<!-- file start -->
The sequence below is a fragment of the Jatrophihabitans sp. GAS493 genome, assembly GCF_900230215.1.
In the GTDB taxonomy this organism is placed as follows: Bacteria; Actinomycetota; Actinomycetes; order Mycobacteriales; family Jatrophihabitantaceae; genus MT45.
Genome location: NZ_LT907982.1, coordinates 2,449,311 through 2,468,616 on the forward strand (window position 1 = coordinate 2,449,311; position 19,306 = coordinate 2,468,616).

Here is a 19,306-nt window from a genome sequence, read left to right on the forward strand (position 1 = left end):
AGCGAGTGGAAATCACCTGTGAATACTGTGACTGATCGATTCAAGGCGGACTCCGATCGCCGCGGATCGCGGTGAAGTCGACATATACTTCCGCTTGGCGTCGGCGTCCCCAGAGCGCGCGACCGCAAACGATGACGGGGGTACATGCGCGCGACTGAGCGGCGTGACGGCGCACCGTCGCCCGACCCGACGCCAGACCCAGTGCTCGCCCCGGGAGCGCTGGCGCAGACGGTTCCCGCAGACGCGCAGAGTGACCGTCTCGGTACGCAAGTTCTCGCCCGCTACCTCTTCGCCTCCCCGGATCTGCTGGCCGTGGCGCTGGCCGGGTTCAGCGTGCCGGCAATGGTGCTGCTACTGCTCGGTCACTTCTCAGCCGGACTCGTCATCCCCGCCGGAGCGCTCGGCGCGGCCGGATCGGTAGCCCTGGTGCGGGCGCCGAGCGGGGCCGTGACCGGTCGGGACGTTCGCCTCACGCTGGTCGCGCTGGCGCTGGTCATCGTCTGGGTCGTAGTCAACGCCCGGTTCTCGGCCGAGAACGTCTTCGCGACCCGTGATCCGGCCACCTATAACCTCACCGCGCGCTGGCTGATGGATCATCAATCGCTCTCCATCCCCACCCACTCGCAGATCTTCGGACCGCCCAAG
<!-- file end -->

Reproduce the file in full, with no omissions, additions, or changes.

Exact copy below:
The sequence below is a fragment of the Jatrophihabitans sp. GAS493 genome, assembly GCF_900230215.1.
In the GTDB taxonomy this organism is placed as follows: Bacteria; Actinomycetota; Actinomycetes; order Mycobacteriales; family Jatrophihabitantaceae; genus MT45.
Genome location: NZ_LT907982.1, coordinates 2,449,311 through 2,468,616 on the forward strand (window position 1 = coordinate 2,449,311; position 19,306 = coordinate 2,468,616).

Here is a 19,306-nt window from a genome sequence, read left to right on the forward strand (position 1 = left end):
AGCGAGTGGAAATCACCTGTGAATACTGTGACTGATCGATTCAAGGCGGACTCCGATCGCCGCGGATCGCGGTGAAGTCGACATATACTTCCGCTTGGCGTCGGCGTCCCCAGAGCGCGCGACCGCAAACGATGACGGGGGTACATGCGCGCGACTGAGCGGCGTGACGGCGCACCGTCGCCCGACCCGACGCCAGACCCAGTGCTCGCCCCGGGAGCGCTGGCGCAGACGGTTCCCGCAGACGCGCAGAGTGACCGTCTCGGTACGCAAGTTCTCGCCCGCTACCTCTTCGCCTCCCCGGATCTGCTGGCCGTGGCGCTGGCCGGGTTCAGCGTGCCGGCAATGGTGCTGCTACTGCTCGGTCACTTCTCAGCCGGACTCGTCATCCCCGCCGGAGCGCTCGGCGCGGCCGGATCGGTAGCCCTGGTGCGGGCGCCGAGCGGGGCCGTGACCGGTCGGGACGTTCGCCTCACGCTGGTCGCGCTGGCGCTGGTCATCGTCTGGGTCGTAGTCAACGCCCGGTTCTCGGCCGAGAACGTCTTCGCGACCCGTGATCCGGCCACCTATAACCTCACCGCGCGCTGGCTGATGGATCATCAATCGCTCTCCATCCCCACCCACTCGCAGATCTTCGGACCGCCCAAG